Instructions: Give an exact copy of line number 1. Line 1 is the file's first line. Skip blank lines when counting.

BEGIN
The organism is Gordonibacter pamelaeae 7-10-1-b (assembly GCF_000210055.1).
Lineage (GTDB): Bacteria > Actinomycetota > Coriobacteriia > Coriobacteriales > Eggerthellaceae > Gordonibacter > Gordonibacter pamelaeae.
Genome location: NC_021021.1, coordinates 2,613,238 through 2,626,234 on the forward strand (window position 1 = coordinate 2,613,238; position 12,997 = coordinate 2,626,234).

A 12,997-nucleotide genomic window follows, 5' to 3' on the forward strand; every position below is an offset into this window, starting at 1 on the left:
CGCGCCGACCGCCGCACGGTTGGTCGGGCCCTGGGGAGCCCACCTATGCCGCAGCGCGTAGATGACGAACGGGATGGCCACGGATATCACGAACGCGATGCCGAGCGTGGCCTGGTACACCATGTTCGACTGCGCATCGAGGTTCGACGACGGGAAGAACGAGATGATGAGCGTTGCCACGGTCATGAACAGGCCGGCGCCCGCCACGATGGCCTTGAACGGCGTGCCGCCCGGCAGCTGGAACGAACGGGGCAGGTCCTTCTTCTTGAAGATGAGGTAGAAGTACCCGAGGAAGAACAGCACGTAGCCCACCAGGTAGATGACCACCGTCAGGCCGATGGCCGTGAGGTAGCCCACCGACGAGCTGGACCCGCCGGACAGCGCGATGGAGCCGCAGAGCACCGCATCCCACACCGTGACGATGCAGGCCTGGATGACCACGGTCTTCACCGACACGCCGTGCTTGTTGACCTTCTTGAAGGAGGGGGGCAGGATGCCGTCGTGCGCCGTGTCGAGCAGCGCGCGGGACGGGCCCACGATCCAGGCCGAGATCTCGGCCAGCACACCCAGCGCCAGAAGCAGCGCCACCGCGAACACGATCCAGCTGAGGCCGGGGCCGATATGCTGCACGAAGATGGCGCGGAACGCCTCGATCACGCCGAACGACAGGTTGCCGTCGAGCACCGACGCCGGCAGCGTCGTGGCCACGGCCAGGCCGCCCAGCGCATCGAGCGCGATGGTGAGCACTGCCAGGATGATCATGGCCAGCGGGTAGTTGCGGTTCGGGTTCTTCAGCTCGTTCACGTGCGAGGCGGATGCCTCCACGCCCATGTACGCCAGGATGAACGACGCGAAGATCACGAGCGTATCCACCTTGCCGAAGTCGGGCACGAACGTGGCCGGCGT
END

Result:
The organism is Gordonibacter pamelaeae 7-10-1-b (assembly GCF_000210055.1).